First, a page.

During the 28-game span since that DNP, Ojeleye’s stat line hasn’t popped but he’s shooting 38.6 percent beyond the 3-point arc, which at least makes him a threat to knock down open looks. Celtics coach Brad Stevens noted that Boston has an obvious need for shooting.

"I just think [Ojeleye is] a good player. He’ll do whatever you ask,” said Stevens. "He’s improved his shooting over the last three years and that’s — as people are blitzing [Jayson] Tatum and blitzing Kemba [Walker], we need shooters. We need guys that can make shots on the floor; Semi’s been very consistent with that all year.”

Some players like Kemba Walker come to the gym and challenge themselves to make 500 3-pointers the night before a game. Ojeleye’s goals are more modest — consecutive makes at various spots all over the court, and a focus on form.

"Shooting the ball higher and, mechanics-wise, getting my hand under it,” said Ojeleye. "But really just every day when I come in to shoot, mentally locking in, and trying to make every shot. Whether we’re shooting for 10 minutes or 15 minutes, trying to focus. Opportunities in the game, you don’t know when they come. It’s important to be at your best every day in practice and hopefully it transfers.”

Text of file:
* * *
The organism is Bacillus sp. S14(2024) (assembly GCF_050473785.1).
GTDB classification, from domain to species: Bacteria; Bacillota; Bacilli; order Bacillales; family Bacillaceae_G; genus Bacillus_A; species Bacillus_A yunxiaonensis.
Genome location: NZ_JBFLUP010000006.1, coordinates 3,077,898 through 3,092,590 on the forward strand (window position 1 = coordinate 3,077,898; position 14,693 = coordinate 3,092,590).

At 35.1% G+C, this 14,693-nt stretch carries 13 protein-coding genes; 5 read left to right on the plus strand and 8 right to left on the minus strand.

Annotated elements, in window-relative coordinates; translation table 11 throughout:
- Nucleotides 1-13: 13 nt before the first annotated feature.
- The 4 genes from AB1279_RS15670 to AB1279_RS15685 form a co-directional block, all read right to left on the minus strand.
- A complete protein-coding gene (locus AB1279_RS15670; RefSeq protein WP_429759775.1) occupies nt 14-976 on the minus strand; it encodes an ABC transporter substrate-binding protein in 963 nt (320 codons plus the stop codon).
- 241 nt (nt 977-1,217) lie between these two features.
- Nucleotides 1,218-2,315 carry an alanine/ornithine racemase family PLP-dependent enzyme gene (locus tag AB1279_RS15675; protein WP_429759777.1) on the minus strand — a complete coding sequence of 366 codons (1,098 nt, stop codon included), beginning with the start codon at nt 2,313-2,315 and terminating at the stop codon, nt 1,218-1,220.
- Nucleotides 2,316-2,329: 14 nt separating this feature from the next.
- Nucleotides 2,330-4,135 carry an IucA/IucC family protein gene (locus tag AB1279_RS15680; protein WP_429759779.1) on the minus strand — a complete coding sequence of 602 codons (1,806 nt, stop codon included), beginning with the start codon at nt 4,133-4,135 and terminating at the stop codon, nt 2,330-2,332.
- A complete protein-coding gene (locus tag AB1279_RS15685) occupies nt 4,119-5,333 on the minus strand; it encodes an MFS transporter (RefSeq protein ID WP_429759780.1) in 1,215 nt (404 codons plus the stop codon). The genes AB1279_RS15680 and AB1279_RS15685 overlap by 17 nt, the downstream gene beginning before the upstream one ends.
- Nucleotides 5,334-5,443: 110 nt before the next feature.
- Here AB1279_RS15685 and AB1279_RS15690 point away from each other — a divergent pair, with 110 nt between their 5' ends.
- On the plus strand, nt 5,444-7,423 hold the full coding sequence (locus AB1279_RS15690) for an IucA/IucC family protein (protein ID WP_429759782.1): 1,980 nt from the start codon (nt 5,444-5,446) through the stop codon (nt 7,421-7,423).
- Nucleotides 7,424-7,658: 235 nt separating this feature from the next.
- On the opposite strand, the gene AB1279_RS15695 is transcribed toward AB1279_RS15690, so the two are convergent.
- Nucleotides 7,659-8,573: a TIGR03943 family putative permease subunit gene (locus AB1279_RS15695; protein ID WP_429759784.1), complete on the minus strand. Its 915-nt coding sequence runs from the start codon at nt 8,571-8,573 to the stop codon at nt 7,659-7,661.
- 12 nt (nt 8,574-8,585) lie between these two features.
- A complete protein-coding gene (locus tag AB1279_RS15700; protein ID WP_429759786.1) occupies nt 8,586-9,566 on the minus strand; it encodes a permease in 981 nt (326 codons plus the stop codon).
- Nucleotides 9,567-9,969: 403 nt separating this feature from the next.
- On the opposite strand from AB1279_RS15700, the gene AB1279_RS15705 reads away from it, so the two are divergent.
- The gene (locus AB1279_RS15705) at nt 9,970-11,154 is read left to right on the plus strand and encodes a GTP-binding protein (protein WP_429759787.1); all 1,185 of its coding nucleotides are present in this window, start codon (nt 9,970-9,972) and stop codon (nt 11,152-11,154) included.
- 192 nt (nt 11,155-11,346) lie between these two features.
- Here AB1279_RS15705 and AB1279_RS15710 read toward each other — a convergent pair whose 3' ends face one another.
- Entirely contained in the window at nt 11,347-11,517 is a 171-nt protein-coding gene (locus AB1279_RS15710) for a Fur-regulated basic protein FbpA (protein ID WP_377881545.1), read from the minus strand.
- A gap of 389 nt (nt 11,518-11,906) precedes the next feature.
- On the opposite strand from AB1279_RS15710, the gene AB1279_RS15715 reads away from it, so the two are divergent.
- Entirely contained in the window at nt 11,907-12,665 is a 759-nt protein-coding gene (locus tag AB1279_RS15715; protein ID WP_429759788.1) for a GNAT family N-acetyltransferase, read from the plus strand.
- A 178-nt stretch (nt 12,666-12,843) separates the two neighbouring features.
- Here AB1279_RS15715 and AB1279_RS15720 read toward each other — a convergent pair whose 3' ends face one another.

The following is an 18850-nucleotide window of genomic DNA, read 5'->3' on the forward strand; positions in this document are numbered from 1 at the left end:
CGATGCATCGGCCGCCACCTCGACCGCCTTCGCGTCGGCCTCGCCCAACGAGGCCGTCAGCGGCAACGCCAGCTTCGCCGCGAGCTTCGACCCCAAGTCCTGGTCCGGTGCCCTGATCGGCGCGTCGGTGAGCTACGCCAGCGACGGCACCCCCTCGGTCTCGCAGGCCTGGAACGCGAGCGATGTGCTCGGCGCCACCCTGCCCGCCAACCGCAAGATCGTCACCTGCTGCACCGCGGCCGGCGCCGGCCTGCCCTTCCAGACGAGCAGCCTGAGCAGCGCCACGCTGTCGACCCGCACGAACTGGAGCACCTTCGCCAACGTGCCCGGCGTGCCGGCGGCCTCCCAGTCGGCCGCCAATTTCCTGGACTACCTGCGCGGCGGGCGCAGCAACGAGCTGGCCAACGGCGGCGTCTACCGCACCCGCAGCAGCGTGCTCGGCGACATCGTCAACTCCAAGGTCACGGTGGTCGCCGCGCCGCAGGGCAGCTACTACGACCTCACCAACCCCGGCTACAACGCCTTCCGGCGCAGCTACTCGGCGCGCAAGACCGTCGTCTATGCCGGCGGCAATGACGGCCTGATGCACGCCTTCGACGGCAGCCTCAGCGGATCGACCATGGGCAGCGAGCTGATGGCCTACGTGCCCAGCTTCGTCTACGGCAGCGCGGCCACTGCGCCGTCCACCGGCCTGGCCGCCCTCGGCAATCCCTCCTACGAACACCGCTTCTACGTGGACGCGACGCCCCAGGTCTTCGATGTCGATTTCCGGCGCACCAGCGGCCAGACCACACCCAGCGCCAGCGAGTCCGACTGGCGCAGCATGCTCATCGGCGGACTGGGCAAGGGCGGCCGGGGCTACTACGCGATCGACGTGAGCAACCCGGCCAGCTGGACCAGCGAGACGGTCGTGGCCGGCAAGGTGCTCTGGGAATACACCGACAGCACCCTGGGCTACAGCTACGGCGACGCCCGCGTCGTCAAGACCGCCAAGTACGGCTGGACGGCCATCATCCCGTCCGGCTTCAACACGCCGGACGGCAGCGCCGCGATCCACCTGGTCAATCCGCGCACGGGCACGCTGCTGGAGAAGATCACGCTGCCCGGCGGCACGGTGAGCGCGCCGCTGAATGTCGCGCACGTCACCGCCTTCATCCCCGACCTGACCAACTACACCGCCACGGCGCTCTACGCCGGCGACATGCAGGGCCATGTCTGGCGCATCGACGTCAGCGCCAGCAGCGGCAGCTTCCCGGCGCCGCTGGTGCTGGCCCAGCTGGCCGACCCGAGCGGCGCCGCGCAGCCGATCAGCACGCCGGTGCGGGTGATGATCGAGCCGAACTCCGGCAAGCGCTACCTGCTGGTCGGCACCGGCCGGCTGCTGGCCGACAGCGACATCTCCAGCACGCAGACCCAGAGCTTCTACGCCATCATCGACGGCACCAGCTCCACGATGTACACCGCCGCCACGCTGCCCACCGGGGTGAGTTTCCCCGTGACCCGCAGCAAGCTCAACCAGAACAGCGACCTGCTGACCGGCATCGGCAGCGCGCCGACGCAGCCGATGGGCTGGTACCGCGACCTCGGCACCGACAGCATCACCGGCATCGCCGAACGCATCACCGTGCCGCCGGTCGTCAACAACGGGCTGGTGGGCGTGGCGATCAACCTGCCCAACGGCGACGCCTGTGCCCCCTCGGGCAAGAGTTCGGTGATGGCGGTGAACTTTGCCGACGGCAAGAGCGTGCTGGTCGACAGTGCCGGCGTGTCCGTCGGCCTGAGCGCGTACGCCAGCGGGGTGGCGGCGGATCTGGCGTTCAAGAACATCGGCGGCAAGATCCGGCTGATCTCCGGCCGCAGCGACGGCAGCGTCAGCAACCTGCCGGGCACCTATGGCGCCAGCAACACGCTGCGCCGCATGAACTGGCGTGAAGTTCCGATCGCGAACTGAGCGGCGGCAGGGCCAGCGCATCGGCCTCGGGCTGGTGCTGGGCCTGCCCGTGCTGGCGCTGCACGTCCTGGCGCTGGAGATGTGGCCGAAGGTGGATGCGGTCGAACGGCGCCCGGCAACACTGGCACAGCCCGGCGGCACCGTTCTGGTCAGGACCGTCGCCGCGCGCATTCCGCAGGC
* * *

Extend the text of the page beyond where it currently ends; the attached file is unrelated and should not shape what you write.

And that, ultimately, is why Ojeleye ventured into the gym last month.

"Just knowing that, if I put in the work, then I’ll keep getting better. And I know if I keep getting better then, when the opportunity does come, I’ll be ready,” said Ojeleye. "I can’t really control how much I play and who’s in, who’s out. But I can control me.”

 

Boston's team performance with Ojeleye on the court hasn't been great this season. Entering Friday’s game, the Celtics had a negative net rating (minus-0.1) in Ojeleye’s 833 minutes of court time. Only rookies Vincent Poirier and Carsen Edwards were also in the negative. Boston’s net rating in Ojeleye’s 2,120 minutes on the bench spikes to a team-best plus-9.0. Working in Ojeleye’s favor: Boston’s defensive rating is 1.3 points better per 100 possessions, but the offense simply lags.

It’s Ojeleye’s defense that typically gives Stevens confidence to put him on the floor. There’s two players in the league that Ojeleye has guarded more often than others this season and we quizzed him to see if he could identify them.

“Oh, man. Giannis [Antetokounmpo] and … I’m not sure,” answered Ojeleye.

He was right on Antetokounmpo. The other: Ben Simmons. Yes, an All-Star and an MVP. We asked if Ojeleye ever wanted to ask Stevens for maybe a …